Podcasts & RSS Feeds
Most Active Stories
- There's a tick boom in Michigan - Here are 5 things you should know
- Students aren’t leaving Michigan football - Michigan football is leaving them
- The 6 most dangerous neighborhoods in Michigan
- The 15 Michigan schools running the biggest deficits
- You need to see these photos of the pet coke piles in Detroit
Tue July 26, 2011
Courts say same-sex partners do not have custody rights
The state Supreme Court has refused to take the case of a lesbian woman who wants the right to visit the children she helped raise with her ex-partner.
The court’s decision lets stand a lower court ruling that same-sex partners do not have custody rights in Michigan.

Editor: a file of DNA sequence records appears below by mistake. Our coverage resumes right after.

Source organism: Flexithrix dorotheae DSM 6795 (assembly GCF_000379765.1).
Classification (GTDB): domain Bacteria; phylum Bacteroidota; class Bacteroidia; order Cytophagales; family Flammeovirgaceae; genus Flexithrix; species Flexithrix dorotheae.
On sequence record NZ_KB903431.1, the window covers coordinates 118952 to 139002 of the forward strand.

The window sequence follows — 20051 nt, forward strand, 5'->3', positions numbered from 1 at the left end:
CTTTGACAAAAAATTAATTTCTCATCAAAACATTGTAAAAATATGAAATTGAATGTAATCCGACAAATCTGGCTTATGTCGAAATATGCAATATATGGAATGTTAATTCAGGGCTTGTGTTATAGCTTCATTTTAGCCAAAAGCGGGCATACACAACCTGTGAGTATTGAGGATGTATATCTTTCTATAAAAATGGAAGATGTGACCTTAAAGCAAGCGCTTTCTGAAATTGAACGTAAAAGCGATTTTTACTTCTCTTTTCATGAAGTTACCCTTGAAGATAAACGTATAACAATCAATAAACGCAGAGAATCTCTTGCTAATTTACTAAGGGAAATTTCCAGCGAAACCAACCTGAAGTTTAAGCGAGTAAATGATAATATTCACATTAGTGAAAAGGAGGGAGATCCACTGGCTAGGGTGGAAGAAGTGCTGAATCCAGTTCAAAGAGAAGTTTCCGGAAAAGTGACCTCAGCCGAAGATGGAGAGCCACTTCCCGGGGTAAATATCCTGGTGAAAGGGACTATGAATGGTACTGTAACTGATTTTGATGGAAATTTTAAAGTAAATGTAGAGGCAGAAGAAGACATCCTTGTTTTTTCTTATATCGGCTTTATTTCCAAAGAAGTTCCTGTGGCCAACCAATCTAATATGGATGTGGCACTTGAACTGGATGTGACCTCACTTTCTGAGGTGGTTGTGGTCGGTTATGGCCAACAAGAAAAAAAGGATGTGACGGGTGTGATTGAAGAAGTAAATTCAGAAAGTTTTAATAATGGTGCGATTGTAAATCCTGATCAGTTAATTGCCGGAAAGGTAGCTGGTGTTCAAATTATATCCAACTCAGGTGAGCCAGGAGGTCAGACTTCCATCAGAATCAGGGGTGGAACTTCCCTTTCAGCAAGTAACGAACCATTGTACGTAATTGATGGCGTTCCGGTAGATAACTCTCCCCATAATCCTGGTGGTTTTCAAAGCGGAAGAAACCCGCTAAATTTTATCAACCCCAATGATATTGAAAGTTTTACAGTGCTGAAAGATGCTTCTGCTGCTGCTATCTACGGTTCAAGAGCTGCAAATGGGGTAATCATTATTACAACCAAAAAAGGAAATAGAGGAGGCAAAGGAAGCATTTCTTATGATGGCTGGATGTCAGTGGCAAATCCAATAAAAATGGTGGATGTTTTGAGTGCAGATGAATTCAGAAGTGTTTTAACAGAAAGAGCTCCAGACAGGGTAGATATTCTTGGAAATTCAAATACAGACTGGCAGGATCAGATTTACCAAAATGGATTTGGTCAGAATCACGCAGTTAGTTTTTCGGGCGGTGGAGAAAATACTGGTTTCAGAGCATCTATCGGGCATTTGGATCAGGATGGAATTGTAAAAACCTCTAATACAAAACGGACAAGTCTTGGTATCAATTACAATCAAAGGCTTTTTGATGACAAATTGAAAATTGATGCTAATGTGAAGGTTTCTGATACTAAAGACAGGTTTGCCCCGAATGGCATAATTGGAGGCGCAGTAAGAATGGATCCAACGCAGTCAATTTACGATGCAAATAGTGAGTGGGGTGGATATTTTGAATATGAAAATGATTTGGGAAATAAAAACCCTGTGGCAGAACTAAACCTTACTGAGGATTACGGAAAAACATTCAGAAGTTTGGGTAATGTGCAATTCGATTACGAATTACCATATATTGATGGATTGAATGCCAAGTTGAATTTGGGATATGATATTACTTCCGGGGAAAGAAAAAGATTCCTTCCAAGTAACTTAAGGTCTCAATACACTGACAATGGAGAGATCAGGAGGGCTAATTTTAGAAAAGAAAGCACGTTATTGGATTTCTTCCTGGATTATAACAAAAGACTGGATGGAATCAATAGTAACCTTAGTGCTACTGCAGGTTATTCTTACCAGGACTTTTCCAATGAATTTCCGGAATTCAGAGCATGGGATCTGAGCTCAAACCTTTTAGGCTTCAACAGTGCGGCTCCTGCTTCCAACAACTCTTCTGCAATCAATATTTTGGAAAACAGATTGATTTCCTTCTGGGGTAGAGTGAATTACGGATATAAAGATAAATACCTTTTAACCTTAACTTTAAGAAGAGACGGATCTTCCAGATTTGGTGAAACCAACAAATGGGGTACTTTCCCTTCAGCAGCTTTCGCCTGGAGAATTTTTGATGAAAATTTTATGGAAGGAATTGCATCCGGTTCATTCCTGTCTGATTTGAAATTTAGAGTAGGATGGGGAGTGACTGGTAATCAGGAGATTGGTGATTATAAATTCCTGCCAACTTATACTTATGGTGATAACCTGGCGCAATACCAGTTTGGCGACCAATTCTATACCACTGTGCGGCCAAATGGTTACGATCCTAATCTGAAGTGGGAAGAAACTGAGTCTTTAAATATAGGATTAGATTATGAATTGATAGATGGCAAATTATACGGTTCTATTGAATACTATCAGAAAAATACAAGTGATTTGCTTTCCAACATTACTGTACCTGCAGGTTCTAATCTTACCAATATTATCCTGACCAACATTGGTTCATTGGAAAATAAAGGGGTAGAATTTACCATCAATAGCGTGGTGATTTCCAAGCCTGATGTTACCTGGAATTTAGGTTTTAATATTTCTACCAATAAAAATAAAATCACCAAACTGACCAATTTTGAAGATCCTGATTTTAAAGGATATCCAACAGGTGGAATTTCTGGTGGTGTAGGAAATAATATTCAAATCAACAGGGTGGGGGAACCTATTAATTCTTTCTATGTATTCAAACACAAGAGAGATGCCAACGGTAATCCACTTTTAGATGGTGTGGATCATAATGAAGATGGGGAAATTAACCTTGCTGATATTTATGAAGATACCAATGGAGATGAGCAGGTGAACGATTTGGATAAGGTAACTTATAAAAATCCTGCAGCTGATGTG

Renee Harmon and Tammy Davis were together for 19 years, and during that time started a family together. Davis served as the biological mother via artificial insemination to their three children. After the relationship broke up, Harmon was denied visitation and sued for parenting time.
Michigan does not recognize same-sex relationships - nor does it allow unmarried couples to adopt.
The Michigan Court of Appeals ruled Harmon lacked the legal standing to sue.
The state Supreme Court allowed that decision to stand by refusing to take the case.
The court divided on party lines in its decision. Republican majority voted not to take the case. Democrats said the court should.
In her dissent to the order, Justice Marilyn Kelly wrote the case raises so many questions regarding the state constitution and parents’ rights that it “cries out for a ruling from the state’s highest court.”